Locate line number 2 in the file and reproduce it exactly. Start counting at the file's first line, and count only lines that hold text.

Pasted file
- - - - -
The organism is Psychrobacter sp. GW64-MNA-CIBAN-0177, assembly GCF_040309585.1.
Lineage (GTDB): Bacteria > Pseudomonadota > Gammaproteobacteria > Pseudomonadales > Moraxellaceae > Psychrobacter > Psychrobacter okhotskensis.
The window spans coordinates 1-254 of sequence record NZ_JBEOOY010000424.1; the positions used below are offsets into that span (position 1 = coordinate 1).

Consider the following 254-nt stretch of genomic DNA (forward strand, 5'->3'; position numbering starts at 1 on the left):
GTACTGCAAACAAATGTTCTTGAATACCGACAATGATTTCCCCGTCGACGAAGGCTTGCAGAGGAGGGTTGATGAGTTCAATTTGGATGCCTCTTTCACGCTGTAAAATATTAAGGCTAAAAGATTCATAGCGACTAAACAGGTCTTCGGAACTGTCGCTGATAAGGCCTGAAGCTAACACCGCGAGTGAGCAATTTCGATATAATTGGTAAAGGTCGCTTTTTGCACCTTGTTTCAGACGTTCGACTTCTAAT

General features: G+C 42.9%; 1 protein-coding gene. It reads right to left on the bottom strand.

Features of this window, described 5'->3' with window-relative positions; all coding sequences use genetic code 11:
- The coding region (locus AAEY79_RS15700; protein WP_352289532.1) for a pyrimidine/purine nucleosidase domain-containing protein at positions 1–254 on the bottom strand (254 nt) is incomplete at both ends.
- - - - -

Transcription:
Lineage (GTDB): Bacteria > Pseudomonadota > Gammaproteobacteria > Pseudomonadales > Moraxellaceae > Psychrobacter > Psychrobacter okhotskensis.